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There has been much debate in the news, social media and social service reports on segregation/solitary confinement and interest groups, such as the Ontario Ombudsman’s office, have been calling to abolish or strictly limit the use of segregation in Ontario and Canada’s correctional institutions. This stance fails to take into consideration the reality faced by correctional officers daily.
If you were to ask one out of every 10 Torontonians what a special constable is, I’m sure the answer would sound along the lines of: “I have no idea,” or, “The police?”
Recently, I had the opportunity to provide a safety presentation to a group of Jewish Holocaust survivors. The program was geared towards crime prevention, which is ironic as these gentle souls had been victims of some of the worst crimes against humanity this world has ever seen.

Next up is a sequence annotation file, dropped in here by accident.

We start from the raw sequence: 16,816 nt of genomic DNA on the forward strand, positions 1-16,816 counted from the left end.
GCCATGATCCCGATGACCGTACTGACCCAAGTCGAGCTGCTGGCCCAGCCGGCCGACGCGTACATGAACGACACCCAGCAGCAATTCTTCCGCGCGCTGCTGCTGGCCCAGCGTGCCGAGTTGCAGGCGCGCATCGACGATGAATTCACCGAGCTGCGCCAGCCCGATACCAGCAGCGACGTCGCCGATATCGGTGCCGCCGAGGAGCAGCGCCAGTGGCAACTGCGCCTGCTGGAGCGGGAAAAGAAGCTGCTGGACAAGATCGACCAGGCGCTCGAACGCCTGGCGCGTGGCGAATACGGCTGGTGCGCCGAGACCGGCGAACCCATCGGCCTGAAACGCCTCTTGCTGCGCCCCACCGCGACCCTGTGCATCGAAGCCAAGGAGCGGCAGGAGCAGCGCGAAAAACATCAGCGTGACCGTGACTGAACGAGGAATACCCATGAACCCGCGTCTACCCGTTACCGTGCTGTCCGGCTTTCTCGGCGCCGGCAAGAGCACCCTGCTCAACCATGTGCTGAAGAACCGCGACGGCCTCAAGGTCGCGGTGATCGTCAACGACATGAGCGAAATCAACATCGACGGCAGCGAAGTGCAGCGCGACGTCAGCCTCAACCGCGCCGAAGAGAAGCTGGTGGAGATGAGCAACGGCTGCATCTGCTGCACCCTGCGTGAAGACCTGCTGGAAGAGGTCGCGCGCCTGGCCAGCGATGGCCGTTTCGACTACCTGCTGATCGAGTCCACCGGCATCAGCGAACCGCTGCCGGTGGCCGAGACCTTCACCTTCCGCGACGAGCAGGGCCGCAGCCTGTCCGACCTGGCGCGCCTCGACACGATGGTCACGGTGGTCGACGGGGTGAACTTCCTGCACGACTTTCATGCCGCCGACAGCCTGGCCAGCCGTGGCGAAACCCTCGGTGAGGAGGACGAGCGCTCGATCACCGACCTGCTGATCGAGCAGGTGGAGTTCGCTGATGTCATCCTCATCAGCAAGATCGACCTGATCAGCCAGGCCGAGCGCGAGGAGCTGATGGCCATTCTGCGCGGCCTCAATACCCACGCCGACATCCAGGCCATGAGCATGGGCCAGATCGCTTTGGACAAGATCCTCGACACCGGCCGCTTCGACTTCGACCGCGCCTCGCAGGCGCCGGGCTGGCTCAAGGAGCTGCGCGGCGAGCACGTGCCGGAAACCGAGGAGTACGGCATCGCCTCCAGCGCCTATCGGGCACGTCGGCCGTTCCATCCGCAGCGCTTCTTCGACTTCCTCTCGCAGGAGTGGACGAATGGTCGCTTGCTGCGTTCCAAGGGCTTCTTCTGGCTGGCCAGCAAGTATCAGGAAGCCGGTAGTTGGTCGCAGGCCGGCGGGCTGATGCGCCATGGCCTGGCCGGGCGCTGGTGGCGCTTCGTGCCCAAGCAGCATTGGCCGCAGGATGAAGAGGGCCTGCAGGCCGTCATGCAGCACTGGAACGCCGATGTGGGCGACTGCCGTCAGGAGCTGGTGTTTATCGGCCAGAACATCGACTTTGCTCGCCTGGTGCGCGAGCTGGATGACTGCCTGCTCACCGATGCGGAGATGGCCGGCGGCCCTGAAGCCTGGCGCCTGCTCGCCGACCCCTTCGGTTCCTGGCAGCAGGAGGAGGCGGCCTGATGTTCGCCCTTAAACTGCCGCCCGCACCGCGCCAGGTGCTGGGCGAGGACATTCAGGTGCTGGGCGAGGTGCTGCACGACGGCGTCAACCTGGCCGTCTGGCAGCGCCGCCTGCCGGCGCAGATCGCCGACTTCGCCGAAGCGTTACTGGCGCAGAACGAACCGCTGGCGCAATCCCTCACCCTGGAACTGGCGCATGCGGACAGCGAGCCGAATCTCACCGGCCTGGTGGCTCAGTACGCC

When I began my career with Metropolitan Toronto Police, I elected to be posted to 4-District Traffic Unit in the old borough of Scarborough. I rode the motorcycle, operated radar, and thanks to a kindly old sergeant, managed to patrol in an accident car years before a typical junior officer would be given that privilege.
With a New Year upon us, it’s time to reflect on new changes and new beginnings for police services across Canada.
The Canadian public’s expectation is that police officers will work and live within established legal frameworks and at a higher standard than other members of the communities they serve. Those parameters should not be cast aside as they are now in some – albeit limited numbers of cases, when officers drive while impaired.
I recently read the article (October 2016 issue of Blue Line) titled “Two More Years of Ball Bouncing” authored by Ian T. Parsons who is identified as a retired Inspector with the RCMP.

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